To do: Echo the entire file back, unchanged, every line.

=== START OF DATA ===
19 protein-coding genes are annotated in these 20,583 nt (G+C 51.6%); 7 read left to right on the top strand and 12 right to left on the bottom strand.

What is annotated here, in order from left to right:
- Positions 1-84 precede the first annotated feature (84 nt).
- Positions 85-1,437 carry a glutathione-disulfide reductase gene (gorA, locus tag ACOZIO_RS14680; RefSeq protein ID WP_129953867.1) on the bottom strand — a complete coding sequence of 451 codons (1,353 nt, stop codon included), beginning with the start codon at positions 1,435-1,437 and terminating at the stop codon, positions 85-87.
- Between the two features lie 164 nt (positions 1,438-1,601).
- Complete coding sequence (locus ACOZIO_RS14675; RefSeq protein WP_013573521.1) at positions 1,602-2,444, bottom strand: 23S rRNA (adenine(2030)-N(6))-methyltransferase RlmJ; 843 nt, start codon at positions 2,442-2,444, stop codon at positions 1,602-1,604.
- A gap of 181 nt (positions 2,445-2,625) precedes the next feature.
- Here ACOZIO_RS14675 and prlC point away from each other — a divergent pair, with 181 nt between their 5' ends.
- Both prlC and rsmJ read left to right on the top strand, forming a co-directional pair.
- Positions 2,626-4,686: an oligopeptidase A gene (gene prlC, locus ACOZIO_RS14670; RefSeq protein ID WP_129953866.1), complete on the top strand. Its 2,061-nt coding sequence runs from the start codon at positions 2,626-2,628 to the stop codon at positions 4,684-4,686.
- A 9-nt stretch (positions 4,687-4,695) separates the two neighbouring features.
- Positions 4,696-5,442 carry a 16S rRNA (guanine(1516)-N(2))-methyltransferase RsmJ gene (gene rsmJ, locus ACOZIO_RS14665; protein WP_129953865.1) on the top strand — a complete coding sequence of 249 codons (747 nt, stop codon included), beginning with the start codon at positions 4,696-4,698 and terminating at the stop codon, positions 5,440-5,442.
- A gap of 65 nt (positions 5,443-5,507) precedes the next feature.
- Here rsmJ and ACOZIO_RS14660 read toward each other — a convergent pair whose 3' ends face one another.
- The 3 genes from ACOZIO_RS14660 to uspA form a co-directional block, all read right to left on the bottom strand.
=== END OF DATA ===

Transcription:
19 protein-coding genes are annotated in these 20,583 nt (G+C 51.6%); 7 read left to right on the top strand and 12 right to left on the bottom strand.

What is annotated here, in order from left to right:
- Positions 1-84 precede the first annotated feature (84 nt).
- Positions 85-1,437 carry a glutathione-disulfide reductase gene (gorA, locus tag ACOZIO_RS14680; RefSeq protein ID WP_129953867.1) on the bottom strand — a complete coding sequence of 451 codons (1,353 nt, stop codon included), beginning with the start codon at positions 1,435-1,437 and terminating at the stop codon, positions 85-87.
- Between the two features lie 164 nt (positions 1,438-1,601).
- Complete coding sequence (locus ACOZIO_RS14675; RefSeq protein WP_013573521.1) at positions 1,602-2,444, bottom strand: 23S rRNA (adenine(2030)-N(6))-methyltransferase RlmJ; 843 nt, start codon at positions 2,442-2,444, stop codon at positions 1,602-1,604.
- A gap of 181 nt (positions 2,445-2,625) precedes the next feature.
- Here ACOZIO_RS14675 and prlC point away from each other — a divergent pair, with 181 nt between their 5' ends.
- Both prlC and rsmJ read left to right on the top strand, forming a co-directional pair.
- Positions 2,626-4,686: an oligopeptidase A gene (gene prlC, locus ACOZIO_RS14670; RefSeq protein ID WP_129953866.1), complete on the top strand. Its 2,061-nt coding sequence runs from the start codon at positions 2,626-2,628 to the stop codon at positions 4,684-4,686.
- A 9-nt stretch (positions 4,687-4,695) separates the two neighbouring features.
- Positions 4,696-5,442 carry a 16S rRNA (guanine(1516)-N(2))-methyltransferase RsmJ gene (gene rsmJ, locus ACOZIO_RS14665; protein WP_129953865.1) on the top strand — a complete coding sequence of 249 codons (747 nt, stop codon included), beginning with the start codon at positions 4,696-4,698 and terminating at the stop codon, positions 5,440-5,442.
- A gap of 65 nt (positions 5,443-5,507) precedes the next feature.
- Here rsmJ and ACOZIO_RS14660 read toward each other — a convergent pair whose 3' ends face one another.
- The 3 genes from ACOZIO_RS14660 to uspA form a co-directional block, all read right to left on the bottom strand.